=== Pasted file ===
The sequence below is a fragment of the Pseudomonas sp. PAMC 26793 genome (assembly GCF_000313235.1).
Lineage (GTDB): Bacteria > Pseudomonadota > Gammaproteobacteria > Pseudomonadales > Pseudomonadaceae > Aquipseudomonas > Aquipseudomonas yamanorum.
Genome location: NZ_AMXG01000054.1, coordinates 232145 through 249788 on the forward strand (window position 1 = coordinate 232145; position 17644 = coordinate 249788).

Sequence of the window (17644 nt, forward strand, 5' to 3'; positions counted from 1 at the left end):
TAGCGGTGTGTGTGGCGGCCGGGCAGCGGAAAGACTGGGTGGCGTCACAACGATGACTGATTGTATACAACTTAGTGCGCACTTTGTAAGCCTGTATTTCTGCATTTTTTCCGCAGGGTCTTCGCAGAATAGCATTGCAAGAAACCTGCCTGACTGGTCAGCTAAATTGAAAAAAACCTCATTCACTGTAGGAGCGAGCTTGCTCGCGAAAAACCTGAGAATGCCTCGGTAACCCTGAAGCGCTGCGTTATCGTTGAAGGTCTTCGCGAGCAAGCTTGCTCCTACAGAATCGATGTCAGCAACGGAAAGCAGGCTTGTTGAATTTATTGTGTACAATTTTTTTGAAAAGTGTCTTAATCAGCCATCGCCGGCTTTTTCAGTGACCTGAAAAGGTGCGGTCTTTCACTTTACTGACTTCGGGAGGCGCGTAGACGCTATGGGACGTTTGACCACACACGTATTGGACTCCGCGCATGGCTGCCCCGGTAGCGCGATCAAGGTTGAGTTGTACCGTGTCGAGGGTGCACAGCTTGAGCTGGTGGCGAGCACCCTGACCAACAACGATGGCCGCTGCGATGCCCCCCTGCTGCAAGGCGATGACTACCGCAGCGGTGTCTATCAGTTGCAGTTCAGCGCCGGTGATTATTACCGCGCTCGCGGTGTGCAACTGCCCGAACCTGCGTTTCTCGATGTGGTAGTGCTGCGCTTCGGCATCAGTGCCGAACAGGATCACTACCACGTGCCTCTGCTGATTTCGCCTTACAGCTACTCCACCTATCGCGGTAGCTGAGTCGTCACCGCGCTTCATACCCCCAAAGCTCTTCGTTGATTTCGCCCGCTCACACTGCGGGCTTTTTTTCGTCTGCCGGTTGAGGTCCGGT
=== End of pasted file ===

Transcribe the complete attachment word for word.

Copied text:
The sequence below is a fragment of the Pseudomonas sp. PAMC 26793 genome (assembly GCF_000313235.1).
Lineage (GTDB): Bacteria > Pseudomonadota > Gammaproteobacteria > Pseudomonadales > Pseudomonadaceae > Aquipseudomonas > Aquipseudomonas yamanorum.
Genome location: NZ_AMXG01000054.1, coordinates 232145 through 249788 on the forward strand (window position 1 = coordinate 232145; position 17644 = coordinate 249788).

Sequence of the window (17644 nt, forward strand, 5' to 3'; positions counted from 1 at the left end):
TAGCGGTGTGTGTGGCGGCCGGGCAGCGGAAAGACTGGGTGGCGTCACAACGATGACTGATTGTATACAACTTAGTGCGCACTTTGTAAGCCTGTATTTCTGCATTTTTTCCGCAGGGTCTTCGCAGAATAGCATTGCAAGAAACCTGCCTGACTGGTCAGCTAAATTGAAAAAAACCTCATTCACTGTAGGAGCGAGCTTGCTCGCGAAAAACCTGAGAATGCCTCGGTAACCCTGAAGCGCTGCGTTATCGTTGAAGGTCTTCGCGAGCAAGCTTGCTCCTACAGAATCGATGTCAGCAACGGAAAGCAGGCTTGTTGAATTTATTGTGTACAATTTTTTTGAAAAGTGTCTTAATCAGCCATCGCCGGCTTTTTCAGTGACCTGAAAAGGTGCGGTCTTTCACTTTACTGACTTCGGGAGGCGCGTAGACGCTATGGGACGTTTGACCACACACGTATTGGACTCCGCGCATGGCTGCCCCGGTAGCGCGATCAAGGTTGAGTTGTACCGTGTCGAGGGTGCACAGCTTGAGCTGGTGGCGAGCACCCTGACCAACAACGATGGCCGCTGCGATGCCCCCCTGCTGCAAGGCGATGACTACCGCAGCGGTGTCTATCAGTTGCAGTTCAGCGCCGGTGATTATTACCGCGCTCGCGGTGTGCAACTGCCCGAACCTGCGTTTCTCGATGTGGTAGTGCTGCGCTTCGGCATCAGTGCCGAACAGGATCACTACCACGTGCCTCTGCTGATTTCGCCTTACAGCTACTCCACCTATCGCGGTAGCTGAGTCGTCACCGCGCTTCATACCCCCAAAGCTCTTCGTTGATTTCGCCCGCTCACACTGCGGGCTTTTTTTCGTCTGCCGGTTGAGGTCCGGT